1. Limited time only! Sign up for a free 30min personal tutor trial with Chegg Tutors
    Dismiss Notice
Dismiss Notice
Join Physics Forums Today!
The friendliest, high quality science and math community on the planet! Everyone who loves science is here!

What does this notation "<>" mean?

  1. Jan 4, 2016 #1
    So: what does "<>" mean?
  2. jcsd
  3. Jan 4, 2016 #2
    Oh, my...what does "><" mean?
  4. Jan 4, 2016 #3


    User Avatar
    Science Advisor
    Gold Member

    Different disciplines have different conventions.
    I work in quantum optics, and we use that notation [itex]\langle x \rangle[/itex] to denote the expectation value (or mean) of the thing [itex]x[/itex] inside the brackets.
  5. Jan 4, 2016 #4


    Staff: Mentor

    Can you show an example of how these are used?
  6. Jan 4, 2016 #5
    The following quotations are taken from the bottom of the page entitled "Continuity and Limits" From Wyzant <https://www.wyzant.com/resources/lessons/math/calculus/limits/continuity>...

    "Intermediate Value Theorem
    The Intermediate value theorem states that if we have a continuous function f(x) on the interval [a,b] with M being any number between f(a) and f(b), there exists a number c such that:

    1) a < c=""><>

    2) f(c) = M...
    The Intermediate Value Theorem is a geometrical application illustrating that continuous functions will take on all values between f(a) and f(b). We can see if we draw a horizontal line from M, it will hit the graph at least once. If the function is not continuous on the interval, this theorem would not hold.

    It is important to note that this theorem does not tell us the value of M, but only that it exists. For example, we can use this theorem to see if a function will have any x intercepts.

    (1) Use the Intermediate Value theorem to determine if f(x) = 2x3 - 5x<> - 10x + 5 has a root somewhere in the interval [-1,2].

    In other words, we are asking if f(x) = 0 in the interval [-1,2]. Using the theorem, we can say that we want to show that there is a number c where -1 < c="">< 2="" such="" that="" m="0" in="" between="" f(-1)="" and="">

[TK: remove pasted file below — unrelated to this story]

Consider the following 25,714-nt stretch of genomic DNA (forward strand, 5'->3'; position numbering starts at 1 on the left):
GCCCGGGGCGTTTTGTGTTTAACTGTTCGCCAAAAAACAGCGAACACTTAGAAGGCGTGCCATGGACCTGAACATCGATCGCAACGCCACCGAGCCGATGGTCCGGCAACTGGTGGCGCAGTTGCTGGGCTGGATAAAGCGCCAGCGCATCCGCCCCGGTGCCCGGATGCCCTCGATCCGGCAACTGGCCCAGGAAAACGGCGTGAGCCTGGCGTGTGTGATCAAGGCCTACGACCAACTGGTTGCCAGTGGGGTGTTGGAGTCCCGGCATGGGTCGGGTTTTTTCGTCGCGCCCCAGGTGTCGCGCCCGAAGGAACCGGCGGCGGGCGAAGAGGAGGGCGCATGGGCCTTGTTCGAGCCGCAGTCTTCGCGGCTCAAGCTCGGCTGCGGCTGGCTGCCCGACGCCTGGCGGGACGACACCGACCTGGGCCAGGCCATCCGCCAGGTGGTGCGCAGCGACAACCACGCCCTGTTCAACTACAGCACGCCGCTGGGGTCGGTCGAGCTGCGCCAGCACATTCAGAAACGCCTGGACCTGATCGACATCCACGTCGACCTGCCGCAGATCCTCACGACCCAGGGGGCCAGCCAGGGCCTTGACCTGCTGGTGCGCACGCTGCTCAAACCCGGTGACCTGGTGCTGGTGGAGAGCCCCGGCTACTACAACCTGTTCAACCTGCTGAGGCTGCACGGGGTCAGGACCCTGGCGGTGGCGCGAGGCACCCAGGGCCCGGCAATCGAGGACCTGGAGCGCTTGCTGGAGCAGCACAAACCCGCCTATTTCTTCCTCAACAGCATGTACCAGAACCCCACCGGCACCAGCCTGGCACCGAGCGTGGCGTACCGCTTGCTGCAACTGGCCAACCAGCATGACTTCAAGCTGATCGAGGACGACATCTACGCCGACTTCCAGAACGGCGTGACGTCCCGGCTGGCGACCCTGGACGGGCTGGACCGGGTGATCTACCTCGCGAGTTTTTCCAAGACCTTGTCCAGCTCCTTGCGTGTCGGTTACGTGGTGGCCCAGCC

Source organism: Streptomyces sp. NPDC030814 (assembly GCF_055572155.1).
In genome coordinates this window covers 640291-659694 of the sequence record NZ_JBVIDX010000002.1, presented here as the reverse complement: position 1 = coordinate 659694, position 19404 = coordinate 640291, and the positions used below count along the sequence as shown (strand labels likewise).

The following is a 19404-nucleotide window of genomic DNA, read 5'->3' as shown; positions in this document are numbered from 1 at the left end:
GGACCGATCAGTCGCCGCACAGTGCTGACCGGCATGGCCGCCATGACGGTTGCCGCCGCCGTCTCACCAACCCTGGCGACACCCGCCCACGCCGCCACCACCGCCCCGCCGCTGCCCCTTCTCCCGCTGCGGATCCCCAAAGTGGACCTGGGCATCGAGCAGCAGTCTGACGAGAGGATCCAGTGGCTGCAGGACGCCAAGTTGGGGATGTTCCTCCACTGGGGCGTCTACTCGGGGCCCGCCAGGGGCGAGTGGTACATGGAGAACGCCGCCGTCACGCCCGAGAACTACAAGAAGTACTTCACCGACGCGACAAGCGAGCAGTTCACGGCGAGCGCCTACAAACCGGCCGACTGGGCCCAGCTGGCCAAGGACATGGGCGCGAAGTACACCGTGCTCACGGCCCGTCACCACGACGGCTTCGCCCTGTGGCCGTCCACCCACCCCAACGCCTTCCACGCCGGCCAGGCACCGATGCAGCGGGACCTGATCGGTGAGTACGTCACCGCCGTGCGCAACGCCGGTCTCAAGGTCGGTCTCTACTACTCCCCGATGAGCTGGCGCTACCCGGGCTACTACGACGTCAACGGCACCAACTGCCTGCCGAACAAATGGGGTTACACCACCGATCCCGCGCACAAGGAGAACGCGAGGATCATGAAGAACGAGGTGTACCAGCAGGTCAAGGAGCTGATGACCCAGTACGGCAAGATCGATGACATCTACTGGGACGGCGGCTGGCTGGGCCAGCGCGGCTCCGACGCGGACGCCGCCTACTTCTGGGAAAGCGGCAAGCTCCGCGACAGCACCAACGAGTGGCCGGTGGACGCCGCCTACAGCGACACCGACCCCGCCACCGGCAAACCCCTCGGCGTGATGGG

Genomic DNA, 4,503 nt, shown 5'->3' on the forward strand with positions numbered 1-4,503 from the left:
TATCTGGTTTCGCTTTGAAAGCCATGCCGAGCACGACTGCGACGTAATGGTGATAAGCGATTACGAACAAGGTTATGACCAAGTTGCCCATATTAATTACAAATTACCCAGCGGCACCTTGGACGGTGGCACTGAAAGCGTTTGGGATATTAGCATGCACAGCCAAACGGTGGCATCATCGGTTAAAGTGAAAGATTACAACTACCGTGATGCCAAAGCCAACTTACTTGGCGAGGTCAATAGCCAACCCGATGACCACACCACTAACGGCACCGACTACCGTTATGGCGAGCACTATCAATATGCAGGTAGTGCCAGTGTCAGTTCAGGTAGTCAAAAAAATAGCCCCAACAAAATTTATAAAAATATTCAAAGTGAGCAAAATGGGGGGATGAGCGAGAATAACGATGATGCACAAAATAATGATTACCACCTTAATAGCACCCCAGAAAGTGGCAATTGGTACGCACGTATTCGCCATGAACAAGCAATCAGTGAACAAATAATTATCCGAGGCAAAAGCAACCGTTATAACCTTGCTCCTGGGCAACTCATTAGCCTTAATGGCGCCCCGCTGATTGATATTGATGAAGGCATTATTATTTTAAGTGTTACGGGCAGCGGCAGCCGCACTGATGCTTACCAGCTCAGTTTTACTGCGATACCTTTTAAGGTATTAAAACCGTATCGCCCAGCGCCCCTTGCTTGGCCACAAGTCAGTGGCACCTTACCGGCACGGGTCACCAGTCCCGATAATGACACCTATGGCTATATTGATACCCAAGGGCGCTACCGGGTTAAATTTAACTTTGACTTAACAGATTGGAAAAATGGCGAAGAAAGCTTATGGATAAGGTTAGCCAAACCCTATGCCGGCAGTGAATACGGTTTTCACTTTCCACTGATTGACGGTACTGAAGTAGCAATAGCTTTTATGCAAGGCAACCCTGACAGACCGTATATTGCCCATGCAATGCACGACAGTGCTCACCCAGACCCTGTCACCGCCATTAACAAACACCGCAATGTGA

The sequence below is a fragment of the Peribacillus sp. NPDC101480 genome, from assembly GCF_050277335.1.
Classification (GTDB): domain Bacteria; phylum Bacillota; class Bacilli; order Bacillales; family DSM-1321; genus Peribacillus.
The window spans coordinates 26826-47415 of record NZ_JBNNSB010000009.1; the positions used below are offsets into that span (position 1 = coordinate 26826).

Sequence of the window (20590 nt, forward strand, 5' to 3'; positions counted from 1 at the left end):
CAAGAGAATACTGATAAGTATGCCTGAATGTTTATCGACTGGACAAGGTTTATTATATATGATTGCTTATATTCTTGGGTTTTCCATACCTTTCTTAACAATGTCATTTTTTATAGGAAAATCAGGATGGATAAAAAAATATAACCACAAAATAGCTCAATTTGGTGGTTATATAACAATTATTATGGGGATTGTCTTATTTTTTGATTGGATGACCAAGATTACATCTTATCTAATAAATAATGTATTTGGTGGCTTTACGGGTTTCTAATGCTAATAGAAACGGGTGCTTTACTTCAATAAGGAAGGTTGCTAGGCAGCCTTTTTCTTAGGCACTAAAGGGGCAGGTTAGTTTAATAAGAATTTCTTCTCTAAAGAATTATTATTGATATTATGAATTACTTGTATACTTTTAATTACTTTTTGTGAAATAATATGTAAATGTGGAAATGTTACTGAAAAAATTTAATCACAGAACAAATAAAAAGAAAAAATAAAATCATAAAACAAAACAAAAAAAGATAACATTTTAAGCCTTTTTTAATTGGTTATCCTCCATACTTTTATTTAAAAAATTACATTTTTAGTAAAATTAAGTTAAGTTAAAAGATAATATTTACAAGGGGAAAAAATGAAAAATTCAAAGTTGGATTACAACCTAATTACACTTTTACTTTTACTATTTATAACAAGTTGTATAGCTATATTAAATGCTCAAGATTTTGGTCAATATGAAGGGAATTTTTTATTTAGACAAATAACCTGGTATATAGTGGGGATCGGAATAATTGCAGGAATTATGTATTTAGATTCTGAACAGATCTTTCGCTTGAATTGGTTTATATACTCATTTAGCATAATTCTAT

We see that p(-1) = 8 and p(2) = -19. Therefore, 8 > 0 > -19, and at least one root exists for f(x)."

    Note: I didn't bother with the grammatical tedium of putting the above quotations into proper nested quotes. But you can see the various "<>" and "><" quoted. What do these mean?

  7. Jan 4, 2016 #6


    User Avatar
    Science Advisor
    Homework Helper

    Looks like (typesetting?) errors on that webpage.
    For example, this one:
    was meant to be 1) ##a<c<b##
  8. Jan 4, 2016 #7


    Staff: Mentor

    As far as I can tell, and looking at the web page you cited, it's meaningless. Most likely some weirdness in the web page. Same with the other ones you cited.
  9. Jan 4, 2016 #8


    Staff: Mentor

    My guess is the editor used to create the page had an auto completion feature meaning when you type < then it adds > immediately similarly for quotes and other special paired characters.

    As an aside, In Basic and some other programming languages <> can mean "not equal to".
  10. Jan 4, 2016 #9


    Staff: Mentor

    I'm inclined to agree with Samy_A that the page in question has some typos. This inequality, 1) a < c=""><>, is just gibberish. And the same for the other stuff cited.
  11. Jan 4, 2016 #10


    User Avatar
    Homework Helper
    Education Advisor
    Gold Member

    Some code-tagging systems use the two characters to surround a tag, like <s>something expressed</s> will put a "strike through" dash through the tagged expression; that is left arrow, s, right arrow, something expressed, left arrow, forwardslash, right arrow.

    Also, as jedishru said, "unequal" between two number or string expressions or variables, for some computer programming languages like BASIC.
Share this great discussion with others via Reddit, Google+, Twitter, or Facebook